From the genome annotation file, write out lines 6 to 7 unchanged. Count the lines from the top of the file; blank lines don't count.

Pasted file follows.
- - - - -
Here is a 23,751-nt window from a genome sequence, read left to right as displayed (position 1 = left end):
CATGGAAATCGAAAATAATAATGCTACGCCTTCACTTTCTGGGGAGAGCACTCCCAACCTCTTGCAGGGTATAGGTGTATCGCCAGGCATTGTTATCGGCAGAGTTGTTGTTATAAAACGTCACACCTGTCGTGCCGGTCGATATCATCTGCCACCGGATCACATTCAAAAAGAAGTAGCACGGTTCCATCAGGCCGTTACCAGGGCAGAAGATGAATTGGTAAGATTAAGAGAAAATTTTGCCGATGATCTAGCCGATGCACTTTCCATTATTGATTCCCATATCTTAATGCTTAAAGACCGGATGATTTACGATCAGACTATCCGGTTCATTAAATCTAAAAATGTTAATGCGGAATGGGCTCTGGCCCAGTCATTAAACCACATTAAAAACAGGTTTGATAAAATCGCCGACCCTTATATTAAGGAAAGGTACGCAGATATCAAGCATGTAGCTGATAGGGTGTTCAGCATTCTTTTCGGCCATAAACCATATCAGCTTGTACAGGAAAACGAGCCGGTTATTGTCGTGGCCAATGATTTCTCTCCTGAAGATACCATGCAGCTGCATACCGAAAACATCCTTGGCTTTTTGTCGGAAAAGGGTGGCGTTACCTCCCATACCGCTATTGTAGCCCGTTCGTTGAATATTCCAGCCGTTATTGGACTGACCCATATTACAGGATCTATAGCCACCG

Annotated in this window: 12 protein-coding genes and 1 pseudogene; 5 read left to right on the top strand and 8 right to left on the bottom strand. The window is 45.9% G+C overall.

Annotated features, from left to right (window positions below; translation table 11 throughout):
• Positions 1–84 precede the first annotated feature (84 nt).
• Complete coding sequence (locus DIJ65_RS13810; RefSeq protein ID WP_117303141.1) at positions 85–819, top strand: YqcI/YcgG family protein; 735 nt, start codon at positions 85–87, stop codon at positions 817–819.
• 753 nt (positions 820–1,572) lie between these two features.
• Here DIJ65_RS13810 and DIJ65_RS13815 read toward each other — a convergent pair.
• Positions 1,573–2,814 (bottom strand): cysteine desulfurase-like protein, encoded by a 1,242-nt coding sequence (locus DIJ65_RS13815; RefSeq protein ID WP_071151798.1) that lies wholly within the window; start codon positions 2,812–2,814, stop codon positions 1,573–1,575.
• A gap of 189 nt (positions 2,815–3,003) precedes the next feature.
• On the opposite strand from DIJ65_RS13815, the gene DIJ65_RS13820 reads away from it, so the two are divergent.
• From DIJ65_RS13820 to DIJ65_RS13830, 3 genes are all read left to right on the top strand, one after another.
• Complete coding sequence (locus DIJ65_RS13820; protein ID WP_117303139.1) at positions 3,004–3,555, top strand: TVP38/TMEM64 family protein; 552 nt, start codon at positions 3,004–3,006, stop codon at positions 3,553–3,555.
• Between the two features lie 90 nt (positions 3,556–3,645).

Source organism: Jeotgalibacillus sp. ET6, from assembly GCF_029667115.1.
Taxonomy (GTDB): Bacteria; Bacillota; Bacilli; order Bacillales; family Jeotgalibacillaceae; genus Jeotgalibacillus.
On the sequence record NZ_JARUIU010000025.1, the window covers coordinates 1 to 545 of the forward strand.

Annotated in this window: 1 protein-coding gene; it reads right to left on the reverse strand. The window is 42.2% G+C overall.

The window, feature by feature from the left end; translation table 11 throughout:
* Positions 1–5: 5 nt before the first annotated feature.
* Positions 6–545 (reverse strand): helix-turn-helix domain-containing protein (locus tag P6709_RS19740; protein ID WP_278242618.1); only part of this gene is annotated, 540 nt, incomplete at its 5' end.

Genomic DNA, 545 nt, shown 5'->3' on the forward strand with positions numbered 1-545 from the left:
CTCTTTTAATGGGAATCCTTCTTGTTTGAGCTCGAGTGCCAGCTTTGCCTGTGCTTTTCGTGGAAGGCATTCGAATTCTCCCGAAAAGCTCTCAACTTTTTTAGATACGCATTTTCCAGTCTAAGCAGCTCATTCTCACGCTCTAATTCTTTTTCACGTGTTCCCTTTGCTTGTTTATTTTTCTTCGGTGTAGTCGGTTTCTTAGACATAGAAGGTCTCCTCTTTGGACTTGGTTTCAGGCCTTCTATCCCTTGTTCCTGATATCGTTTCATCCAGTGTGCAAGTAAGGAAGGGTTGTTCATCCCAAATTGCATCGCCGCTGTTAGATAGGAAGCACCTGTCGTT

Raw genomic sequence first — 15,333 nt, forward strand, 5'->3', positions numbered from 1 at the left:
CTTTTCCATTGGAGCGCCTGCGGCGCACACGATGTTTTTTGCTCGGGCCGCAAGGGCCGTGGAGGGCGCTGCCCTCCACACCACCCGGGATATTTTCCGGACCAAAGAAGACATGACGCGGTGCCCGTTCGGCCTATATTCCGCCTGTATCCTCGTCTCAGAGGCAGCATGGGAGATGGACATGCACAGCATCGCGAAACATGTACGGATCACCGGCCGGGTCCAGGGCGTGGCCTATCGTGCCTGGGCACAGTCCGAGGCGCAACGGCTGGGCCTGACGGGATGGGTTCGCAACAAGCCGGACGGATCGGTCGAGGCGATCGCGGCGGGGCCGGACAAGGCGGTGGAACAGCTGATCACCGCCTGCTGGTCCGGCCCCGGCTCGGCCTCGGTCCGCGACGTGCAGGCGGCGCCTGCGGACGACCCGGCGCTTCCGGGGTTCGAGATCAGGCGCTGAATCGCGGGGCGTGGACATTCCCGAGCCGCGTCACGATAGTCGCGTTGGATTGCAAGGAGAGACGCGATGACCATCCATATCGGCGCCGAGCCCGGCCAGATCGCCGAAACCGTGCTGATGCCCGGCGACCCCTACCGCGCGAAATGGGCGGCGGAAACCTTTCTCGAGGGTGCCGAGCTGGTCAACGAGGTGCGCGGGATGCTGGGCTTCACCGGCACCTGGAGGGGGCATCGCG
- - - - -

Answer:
• Complete coding sequence (locus DIJ65_RS13810; RefSeq protein ID WP_117303141.1) at positions 85–819, top strand: YqcI/YcgG family protein; 735 nt, start codon at positions 85–87, stop codon at positions 817–819.
• 753 nt (positions 820–1,572) lie between these two features.